BA Boosts Biofuels With New Deal For COP26

A collaboration to ensure all domestic flights to and from the COP 26 climate summit in Glasgow in November are powered by sustainable biofuel is one of the ledges made by British Airways (BA) as part of its new BA Better World environmental programme.

The deal with BP will cover flights between London, Edinburgh and Glasgow during the conference, reducing carbon emissions by 80 per cent compared with the sole use of traditional aviation fuel. The technique is achieved by blending the two fuels together.

BA has described the initiative as its “most important journey yet” and has partnered with Airbus to paint one of its fuel-efficient A320neos in the new sustainability programme’s colours.

A key feature of the new programme is a new carbon offset option. Instead of just planting trees or funding some low-carbon initiative elsewhere, passengers can purchase sustainable aviation fuel to cut their carbon footprints.

The airline noted that it had always been at the forefront of carbon reduction initiatives, being the first to report its carbon footprint in 1992 and the first to use emissions trading in 2002. It is now planning to become a zero carbon airline by 2050 and since last year has offered voluntary offsetting of all emissions on domestic flights.

Speaking at the launch of the programme, British Airways chairman and chief executive Sean Doyle said the firm has a “responsibility” to improve its environmental record and produce a “detailed plan” to meet its 2050 net zero target.

This can be done by “investing in more fuel-efficient aircraft, improving our operational efficiency and investing in the development of sustainable aviation fuel and zero emissions aircraft,” he added.

Mr Doyle acknowledged that; “It is only through working in partnership with government and industry that we’ll be able to reach our targets,” and thanked BP for the collaboration that made possible the use of sustainable fuel for the COP 2 flights.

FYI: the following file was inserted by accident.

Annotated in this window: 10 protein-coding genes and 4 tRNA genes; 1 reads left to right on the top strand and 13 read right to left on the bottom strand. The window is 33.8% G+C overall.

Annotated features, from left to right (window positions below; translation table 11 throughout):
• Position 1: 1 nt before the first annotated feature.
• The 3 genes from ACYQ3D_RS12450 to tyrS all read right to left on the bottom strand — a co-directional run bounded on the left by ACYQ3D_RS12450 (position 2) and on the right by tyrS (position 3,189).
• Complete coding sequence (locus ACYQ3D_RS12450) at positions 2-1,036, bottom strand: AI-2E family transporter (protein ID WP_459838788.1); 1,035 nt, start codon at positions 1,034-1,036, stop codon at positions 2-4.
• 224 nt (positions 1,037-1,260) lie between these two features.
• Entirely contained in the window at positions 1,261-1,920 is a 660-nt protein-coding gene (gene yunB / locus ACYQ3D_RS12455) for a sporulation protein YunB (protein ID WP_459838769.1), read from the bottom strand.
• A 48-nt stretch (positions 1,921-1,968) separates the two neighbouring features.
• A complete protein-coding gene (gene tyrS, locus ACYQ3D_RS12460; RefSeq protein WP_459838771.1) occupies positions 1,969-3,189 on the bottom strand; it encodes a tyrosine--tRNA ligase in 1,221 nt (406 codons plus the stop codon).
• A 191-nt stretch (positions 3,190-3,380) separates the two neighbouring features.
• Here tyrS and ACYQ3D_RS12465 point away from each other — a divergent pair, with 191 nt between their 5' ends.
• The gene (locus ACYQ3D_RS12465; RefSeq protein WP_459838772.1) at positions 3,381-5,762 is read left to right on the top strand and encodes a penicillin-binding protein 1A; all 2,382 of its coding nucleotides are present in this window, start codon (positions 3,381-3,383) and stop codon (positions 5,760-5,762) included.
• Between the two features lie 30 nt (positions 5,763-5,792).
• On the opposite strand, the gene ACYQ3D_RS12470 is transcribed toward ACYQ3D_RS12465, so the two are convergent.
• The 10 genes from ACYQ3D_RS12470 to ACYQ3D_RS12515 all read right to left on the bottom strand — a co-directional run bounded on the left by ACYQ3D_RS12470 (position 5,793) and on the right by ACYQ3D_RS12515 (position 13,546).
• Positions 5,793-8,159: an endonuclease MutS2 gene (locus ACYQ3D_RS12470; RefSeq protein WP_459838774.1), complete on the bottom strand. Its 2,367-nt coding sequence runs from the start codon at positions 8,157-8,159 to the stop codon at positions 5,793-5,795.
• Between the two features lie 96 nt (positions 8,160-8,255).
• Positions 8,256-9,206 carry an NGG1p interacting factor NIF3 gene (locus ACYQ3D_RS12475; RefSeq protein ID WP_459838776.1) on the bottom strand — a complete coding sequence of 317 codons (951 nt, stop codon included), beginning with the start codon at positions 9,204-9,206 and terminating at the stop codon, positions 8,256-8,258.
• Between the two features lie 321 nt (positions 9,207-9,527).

He confirmed the BP deal was “in addition to the mandatory carbon trading we already operate in the UK and our own further voluntary carbon offsetting of our UK domestic flights.”

Chief executive of BP’s aviation division Martin Thomsen said it was a major aim of the firm to decarbonise the aviation sector, adding: “We will continue to collaborate with industry stakeholders and governments to explore viable options to help scale up sustainable aviation fuel more broadly.”

It is not just BA that is giving biofuels a boost. In the US, United Airlines and conglomerate firm Honeywell have joined forces to invest millions of dollars in Alder Fuels, a cleantech company that is seeking to develop aviation fuel from biomass such as waste crop and wood.

The plan is to combine Honeywell’s ‘Ecofining’ process with Alder’s technologies to achieve the holy grail of a new kind of biofuel that can act as a 100 per cent replacement for traditional aviation fuel.

The agreement includes a commitment by United to buy 1.5 million gallons of the fuel once it has met the required standard.

Like BA, United is committed to becoming a net zero carbon airline by 2050.

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